The problem with being too focused on the deal, is that sometimes you don’t record what you think you have both agreed.
In Donovan v Grainmarket (2021), the Court of Appeal said:
- the task of deciding what the parties had agreed was not easy [as] the parties’ contract was not fully recorded in writing but rather arose from their conduct in the light of the written and oral communications between them.
- The Heads of Terms did not contain all of the terms which [were] part of the parties’ contract. In particular it did not identify the parties’ respective obligations and… did not set out what conditions, if any, had to be fulfilled in order for [the performance fees] to be earned.
Call me picky, but not setting out what the parties have to do (their obligations) or how they can earn their fees seem like major omissions. It’s almost as if they were working solely on trust and couldn’t be bothered with pernickety details like duties and dues.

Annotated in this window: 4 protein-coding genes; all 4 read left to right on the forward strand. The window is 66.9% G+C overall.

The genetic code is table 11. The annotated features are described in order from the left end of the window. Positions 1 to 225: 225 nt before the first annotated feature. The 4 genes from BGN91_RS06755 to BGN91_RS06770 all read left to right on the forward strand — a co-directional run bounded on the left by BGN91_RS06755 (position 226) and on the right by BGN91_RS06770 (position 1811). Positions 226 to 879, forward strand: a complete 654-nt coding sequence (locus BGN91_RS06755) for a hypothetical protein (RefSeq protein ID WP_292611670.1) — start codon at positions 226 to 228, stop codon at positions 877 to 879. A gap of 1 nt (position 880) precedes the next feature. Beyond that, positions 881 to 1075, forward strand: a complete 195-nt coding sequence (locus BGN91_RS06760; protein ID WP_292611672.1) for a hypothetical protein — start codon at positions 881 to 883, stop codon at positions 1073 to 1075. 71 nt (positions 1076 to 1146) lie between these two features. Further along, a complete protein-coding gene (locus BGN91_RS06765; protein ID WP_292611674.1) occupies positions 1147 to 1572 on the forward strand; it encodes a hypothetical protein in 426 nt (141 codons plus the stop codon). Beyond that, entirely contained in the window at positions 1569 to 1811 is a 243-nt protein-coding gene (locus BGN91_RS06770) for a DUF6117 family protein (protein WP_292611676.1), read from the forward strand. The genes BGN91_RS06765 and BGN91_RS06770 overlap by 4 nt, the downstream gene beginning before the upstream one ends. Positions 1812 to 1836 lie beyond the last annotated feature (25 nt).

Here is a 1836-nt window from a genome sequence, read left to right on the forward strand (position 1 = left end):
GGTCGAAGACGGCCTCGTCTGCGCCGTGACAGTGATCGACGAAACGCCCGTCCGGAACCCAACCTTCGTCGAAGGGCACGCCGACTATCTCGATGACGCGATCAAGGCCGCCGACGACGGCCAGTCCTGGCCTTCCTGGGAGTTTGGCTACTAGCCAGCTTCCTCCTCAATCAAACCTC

The court had to try and interpret what the contract meant in the context of the commercial background as well as any terms which were recorded. However, it acknowledged that ‘where the contract is partly in writing, but also found in oral communications and the parties’ conduct, the process [of working out the contract’s terms] is likely to be less clear-cut‘ (putting it mildly imho).
Because of the debate about what terms were included, the court also had to consider whether any terms were implied into the contract – this relies on proving that the term is obvious and necessary ie the contract does not work without it. It is a high hurdle to overcome!
What should you do?
If you can’t get your contract signed, and your T&C have not been otherwise agreed, then the least you should do is record everything that you think you and your contract partner relevant to the scope (ie what you are both doing including what will be paid).